I have been dabbling with the odd tactic with a striker lately. This has lead me to try and replicate the style of play Frank de Boer applies to his Ajax side in real life. De Boer’s style is unique in that it combines elements from the fables Total Football style with the more pragmatic style Louis van Gaal introduced during his tenure at Ajax. It is basically a one-touch, combination football tactic, heavily based on possession and positional interchange, but with room for one or two truly talented individuals to shine and excel.
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Total Football 2.0?
Why the link with such a difficult subject as Total Football? Allow me to explain. Each individual’s strength combines to make a unified eleven: the whole is greater than the sum of its parts and all that. Within his system, every position is assigned with several basic tasks to carry out with our without the ball. Every player contributes collectively, teamwork is fundamental the success of the formation. For example; if player A moves in to press the opposing defence, it allows players B and C time to re-group for example. This has been covered before in my counter-pressing articles, but it does suit the whole Total Football concept.
The whole moving as a unit and shared responsebilities for the team effort pretty much leads us to the concept of universality, one of the key elements of the Total Football. Players need to be comfortable in multiple positions and roles. They need to be able to cover for a team-mate when he ventures forwards or drops back. However, there are a few specialists in the formation, players that have their own specific roles to play within the formation. In conclusion, a combination of universality and individualism.
There are two (well, three really) specialist roles in this concept. The False Nine and the Deep-Lying Playmaker are specialists, players whose position and role cannot and should not be copied by others. The Central Winger is also a sort of specialist role, but that’s mostly because FM does not yet recognise the role.
The concept is simple. The team should dominate possession, not as a goal in itsself but as a means to an end, to break down opposing teams. Our forward role is therefore a False Nine, which effectively means he frequently drops back, helping out in keeping the ball, as well as allowing his team-mates time to link up and take up more advanced positions. The Ajax of Frank de Boer doesn’t employ traditional wingers, instead favoring players who cut inside to link up with the forward or central midfielders. This allows space on the flanks for the wing-backs to maraud down the wings. The central midfield comprises of a Central Winger and a more defensively solid Box-to-Box midfielder. On average, the team shape should be something like this.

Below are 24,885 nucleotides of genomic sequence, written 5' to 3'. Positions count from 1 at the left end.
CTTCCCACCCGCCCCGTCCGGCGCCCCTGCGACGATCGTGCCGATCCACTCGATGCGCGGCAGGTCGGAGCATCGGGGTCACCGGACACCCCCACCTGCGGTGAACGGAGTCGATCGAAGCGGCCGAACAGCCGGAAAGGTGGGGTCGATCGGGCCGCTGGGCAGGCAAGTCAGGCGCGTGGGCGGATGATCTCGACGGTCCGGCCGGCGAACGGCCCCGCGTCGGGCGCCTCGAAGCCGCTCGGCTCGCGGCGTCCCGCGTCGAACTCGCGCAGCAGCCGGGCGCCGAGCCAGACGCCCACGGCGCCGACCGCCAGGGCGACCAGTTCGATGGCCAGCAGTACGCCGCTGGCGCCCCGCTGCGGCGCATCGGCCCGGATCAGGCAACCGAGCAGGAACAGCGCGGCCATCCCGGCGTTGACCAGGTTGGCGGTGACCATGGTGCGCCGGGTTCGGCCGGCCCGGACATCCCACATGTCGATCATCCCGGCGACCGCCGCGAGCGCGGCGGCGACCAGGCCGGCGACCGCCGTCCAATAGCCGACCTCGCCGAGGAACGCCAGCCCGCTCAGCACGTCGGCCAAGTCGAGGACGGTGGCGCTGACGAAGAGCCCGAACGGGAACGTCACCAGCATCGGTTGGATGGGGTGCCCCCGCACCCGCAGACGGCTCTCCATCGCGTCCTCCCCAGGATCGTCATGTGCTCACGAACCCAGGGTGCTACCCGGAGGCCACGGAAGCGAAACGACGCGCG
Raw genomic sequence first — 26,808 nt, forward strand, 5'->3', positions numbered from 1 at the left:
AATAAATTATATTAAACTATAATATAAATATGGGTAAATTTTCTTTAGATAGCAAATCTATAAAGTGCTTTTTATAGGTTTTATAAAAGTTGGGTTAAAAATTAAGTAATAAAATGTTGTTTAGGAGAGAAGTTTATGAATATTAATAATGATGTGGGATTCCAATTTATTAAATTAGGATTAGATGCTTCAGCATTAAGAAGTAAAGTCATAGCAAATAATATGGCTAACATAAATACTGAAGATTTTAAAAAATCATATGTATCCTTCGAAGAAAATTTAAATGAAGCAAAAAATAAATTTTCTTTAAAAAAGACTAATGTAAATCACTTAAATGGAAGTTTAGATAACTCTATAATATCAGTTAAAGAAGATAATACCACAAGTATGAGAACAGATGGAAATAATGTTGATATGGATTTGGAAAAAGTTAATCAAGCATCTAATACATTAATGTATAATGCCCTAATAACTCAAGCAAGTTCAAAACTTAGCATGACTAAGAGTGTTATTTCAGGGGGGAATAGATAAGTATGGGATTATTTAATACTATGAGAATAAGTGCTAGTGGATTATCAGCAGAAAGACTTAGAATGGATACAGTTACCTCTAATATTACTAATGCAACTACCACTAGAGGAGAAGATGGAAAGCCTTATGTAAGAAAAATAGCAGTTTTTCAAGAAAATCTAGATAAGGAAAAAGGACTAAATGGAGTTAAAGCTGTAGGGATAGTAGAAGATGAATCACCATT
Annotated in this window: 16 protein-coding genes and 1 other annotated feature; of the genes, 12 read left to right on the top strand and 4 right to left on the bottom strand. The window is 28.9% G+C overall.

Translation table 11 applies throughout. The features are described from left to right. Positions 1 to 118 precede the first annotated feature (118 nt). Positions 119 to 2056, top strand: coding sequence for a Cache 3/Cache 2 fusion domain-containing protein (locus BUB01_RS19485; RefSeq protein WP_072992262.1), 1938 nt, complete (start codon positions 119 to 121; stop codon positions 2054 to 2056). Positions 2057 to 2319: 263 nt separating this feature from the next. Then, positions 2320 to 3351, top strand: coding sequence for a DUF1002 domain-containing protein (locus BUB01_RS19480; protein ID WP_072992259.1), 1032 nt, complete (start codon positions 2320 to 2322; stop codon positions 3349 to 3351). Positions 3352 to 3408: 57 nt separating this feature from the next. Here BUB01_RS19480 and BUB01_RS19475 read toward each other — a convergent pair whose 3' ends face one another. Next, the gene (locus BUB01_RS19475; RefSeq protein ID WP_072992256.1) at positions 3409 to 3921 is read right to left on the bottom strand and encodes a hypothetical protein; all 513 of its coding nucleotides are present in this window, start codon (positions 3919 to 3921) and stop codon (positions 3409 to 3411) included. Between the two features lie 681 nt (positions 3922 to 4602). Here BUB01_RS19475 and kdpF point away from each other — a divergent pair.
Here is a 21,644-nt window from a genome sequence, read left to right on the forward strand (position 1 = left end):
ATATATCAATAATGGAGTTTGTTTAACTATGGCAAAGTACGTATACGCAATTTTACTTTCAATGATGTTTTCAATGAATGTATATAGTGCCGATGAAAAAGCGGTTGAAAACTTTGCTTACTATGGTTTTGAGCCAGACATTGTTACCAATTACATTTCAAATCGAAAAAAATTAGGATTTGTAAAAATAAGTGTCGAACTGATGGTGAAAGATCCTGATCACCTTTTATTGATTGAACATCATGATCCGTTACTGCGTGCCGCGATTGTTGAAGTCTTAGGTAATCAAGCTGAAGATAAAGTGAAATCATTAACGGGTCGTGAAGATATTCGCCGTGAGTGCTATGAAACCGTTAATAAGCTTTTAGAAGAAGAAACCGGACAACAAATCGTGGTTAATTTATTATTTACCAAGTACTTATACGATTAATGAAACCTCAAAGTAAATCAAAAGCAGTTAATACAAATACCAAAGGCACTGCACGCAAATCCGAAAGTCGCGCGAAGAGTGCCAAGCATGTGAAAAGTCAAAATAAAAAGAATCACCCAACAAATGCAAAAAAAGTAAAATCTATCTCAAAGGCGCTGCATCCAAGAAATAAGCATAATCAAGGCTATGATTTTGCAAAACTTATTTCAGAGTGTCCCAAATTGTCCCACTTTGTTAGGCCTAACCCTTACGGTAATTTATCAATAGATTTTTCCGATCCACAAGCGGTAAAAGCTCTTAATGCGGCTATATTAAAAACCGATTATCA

Whilst this sounds peachy, we all know that sound ideas don’t always equal brilliant tactics within the Match Engine of Football Manager. So how does it actually work within the confines of the Match Engine FM14 uses?
I’m a big fan of show and tell. I will show you how the team plays and operates in reality. Please ignore the second part of the video, which is FM just randomly cutting off part of the clip of the second goal I wanted to show.
The first goal shows an attack down the flanks, being finished by the same player who helped initiate the attack; the False Nine. It also showcases the movement of the False Nine, constantly dropping back to help overload the defenders. When the False Nine drops deep, he is moving away from the center-backs, who would normally mark him. If the defender tracks the run, he risks leaving space that can be exploited by wide players cutting in, or by midfielders coming from deep, both a very real threat in this tactic with Inside Forwards, Complete Wing-Backs, a Central Winger and a Box-to-Box midfielder. If the defender waits and stands down, the deep-lying False Nine has freedom, time and space either to pick his pass or to turn and run at a defence so he is arriving at the centre-back at pace, which makes him far harder to stop.
The second goal showcases the movement even better. The Complete Wingbacks overlapping the Inside Forwards and becoming the effective wingers, the second wing-back cutting inside after he overlaps to pick up the rebound, it’s all fluid and seemingly effortless, players have taken over each others roles and respective duties.